Putin is rewriting history to justify his threats to Ukraine

“Specifically, much of Russia’s political positioning to launch an incursion into Ukrainian territory is based on Putin’s claim that Ukraine — like Russia, a former Soviet state — is an extension of Russia, the “little brother” that has been led astray by the West andmust be reincorporated into the family. Thus, he sees Ukraine’s increasing westward turn as a provocation, by both Ukraine and NATO.

In reality, however, Ukraine has long been distinct from Russia, experts told Vox, and Putin’s current mythologizing of the Russia-Ukraine relationship fits a pattern of falsehoods designed to reconstitute imperial glory, and more importantly, to shield Putin from the threat of democracy in former Soviet republics — and possibly in Russia itself.

That fear informs the potential conflict brewing along the Ukrainian border, Maria Snegovaya, a visiting scholar at George Washington University’s Institute for European, Russian, and Eurasian Studies, told Vox via email.

“It looks like Putin is committed to preventing the deepening cooperation between Ukraine and the US/the West,” Snegovaya said, “which he views as Russia losing Ukraine.”

Snegovaya points to a 2021 essay by Putin, titled “On the Historical Unity of Russians and Ukrainians,” as an example of his thinking.

In the essay, Putin called the two nations “essentially the same historical and spiritual space,” tracing his notion of a shared history back more than a thousand years. That assertion, though, elides a long history of differences between the two countries, and even more significantly, flies in the face of current Ukrainian attitudes, which favor membership in both NATO and the EU, (though neither is likely in the near future).”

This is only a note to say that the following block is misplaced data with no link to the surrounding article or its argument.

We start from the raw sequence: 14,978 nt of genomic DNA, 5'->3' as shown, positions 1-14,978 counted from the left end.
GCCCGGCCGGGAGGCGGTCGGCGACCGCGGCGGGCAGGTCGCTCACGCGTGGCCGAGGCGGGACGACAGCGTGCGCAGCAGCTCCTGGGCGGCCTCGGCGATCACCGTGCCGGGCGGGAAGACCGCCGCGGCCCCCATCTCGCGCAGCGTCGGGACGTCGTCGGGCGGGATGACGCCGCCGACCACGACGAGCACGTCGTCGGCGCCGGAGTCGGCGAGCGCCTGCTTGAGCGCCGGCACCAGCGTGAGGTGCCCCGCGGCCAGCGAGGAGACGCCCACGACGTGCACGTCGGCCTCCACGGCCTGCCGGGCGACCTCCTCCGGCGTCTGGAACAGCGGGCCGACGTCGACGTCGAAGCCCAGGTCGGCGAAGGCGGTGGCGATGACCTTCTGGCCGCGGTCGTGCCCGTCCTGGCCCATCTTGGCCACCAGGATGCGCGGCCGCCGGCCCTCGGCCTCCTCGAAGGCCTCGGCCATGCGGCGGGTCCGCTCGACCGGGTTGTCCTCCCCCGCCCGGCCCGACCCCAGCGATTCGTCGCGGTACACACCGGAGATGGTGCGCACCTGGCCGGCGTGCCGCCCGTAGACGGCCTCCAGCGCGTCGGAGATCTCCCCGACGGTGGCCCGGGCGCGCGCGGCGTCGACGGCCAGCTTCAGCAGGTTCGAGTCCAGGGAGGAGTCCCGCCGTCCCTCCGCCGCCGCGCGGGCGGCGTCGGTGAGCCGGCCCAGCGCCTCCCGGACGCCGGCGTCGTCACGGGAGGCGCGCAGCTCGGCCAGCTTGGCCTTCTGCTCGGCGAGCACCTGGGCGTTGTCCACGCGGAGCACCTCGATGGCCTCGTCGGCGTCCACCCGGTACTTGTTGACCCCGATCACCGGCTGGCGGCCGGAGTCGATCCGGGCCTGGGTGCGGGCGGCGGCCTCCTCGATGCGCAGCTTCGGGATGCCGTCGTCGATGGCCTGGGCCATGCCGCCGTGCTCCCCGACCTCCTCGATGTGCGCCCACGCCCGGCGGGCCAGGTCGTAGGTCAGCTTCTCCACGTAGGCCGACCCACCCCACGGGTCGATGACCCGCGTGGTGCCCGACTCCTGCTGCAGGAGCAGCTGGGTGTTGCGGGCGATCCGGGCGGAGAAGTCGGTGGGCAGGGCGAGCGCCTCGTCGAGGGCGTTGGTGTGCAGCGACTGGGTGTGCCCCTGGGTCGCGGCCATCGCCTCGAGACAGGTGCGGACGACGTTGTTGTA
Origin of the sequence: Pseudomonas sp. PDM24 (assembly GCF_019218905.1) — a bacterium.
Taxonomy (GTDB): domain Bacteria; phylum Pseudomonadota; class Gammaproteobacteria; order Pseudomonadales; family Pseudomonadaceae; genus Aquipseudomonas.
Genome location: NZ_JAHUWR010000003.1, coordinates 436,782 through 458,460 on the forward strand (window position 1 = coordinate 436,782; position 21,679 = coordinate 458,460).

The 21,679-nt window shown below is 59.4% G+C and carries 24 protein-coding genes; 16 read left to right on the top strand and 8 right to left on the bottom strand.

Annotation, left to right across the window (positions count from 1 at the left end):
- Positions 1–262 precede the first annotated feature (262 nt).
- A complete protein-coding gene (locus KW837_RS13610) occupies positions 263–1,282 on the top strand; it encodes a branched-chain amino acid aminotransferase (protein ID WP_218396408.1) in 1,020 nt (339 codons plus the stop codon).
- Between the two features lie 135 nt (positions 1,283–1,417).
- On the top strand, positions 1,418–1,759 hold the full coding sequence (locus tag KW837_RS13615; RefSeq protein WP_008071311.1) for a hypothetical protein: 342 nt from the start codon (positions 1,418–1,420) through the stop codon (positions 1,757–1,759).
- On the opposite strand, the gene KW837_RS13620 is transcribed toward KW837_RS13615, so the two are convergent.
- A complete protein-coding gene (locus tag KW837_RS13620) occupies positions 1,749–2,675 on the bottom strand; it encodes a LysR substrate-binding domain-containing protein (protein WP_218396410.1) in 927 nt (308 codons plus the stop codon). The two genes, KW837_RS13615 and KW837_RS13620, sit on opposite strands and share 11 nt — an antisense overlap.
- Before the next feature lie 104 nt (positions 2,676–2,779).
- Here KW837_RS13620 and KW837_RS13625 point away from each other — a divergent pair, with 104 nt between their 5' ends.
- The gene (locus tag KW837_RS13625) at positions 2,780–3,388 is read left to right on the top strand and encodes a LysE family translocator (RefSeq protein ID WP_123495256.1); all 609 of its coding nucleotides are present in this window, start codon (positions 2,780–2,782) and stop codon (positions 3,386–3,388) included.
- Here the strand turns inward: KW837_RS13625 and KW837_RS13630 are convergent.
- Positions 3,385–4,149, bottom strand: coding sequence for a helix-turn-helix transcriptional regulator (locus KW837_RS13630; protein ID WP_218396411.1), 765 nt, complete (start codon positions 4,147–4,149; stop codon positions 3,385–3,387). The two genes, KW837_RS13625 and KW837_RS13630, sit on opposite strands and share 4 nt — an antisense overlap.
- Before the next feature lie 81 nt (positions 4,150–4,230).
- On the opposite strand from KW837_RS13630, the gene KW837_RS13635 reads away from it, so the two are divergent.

Putin’s argument, as he lays it out in his 2021 essay, hinges on the idea that both nations descend from an early princedom called Kyivan Rus, which encompassed some of modern-day Ukraine and stretched north into the Baltic countries. But the historical ties between that entity and what was then Muscovy — part of modern-day Russia — aren’t particularly significant, and the idea that modern Russia evolved from Kyivan Rus doesn’t carry much weight, Jensen said.”

“Ukraine, for its part, is distinct from Russia in many ways and has been influenced by a number of different cultures, including by Central European countries in the west, and present-day Greece and Turkey in the south. Over the centuries Ukraine was also conquered by a number of different groups, including the Mongols, Lithuanians, Poles, Austrians, and Swedes, as well as, eventually, the Russian Empire during the reign of Catherine the Great.”

“Although Ukraine had been part of the Russian empire at various points in history, Soviet propaganda cemented the idea, at least in older generations of Ukrainians, that their country was intertwined with the Soviet Union, and indeed was “Little Russia,” as Volodymyr Kravchenko explains in Harvard’s journal of Ukrainian studies, though in reality Ukrainian nationalism existed in some form throughout the 20th century.

In the present day, Putin’s insistence that Russia and Ukraine are historically and “spiritually” the same country allows him to push another narrative — that Ukraine’s openness to joining NATO and increasing alliances with the US and European countries is both a betrayal and somehow disingenuous, a sinister plot to tear the two nations apart.” 

“The Budapest agreement saw Ukraine hand over its nuclear weapons to Russia for disposal in exchange for security assurances from the Kremlin, the US, and the UK. Under that agreement, the US assured Ukraine not only that it would respect the country’s borders and sovereignty, but also that it would respond should Russia not abide by the agreement.

Later, the Orange Revolution in 2004 — in which the Kremlin’s preferred candidate, Viktor Yanukovych, lost a closely monitored election held after protests against Yanukovych’s attempt to steal the initial presidential election — marked a turning point in Ukrainian politics, away from Russia and toward democratic institutions. While Yanukovych did eventually come to power in 2010, Ukrainian society had made a decisive break with the past by that point, and pro-democracy reforms in response to the 2004 protests contributed to Yanukovych’s downfall in 2014.

Then, the Euromaidan revolution, which began after Yanukovych backed out of a trade agreement with the EU in 2013, eventually forced Yanukovych to flee to Russia the following year. According to Peter Dickinson, writing for the Atlantic Council, both the Orange Revolution and Euromaidan “underlined Ukraine’s European choice and cemented the country’s rejection of a Russian reunion.””


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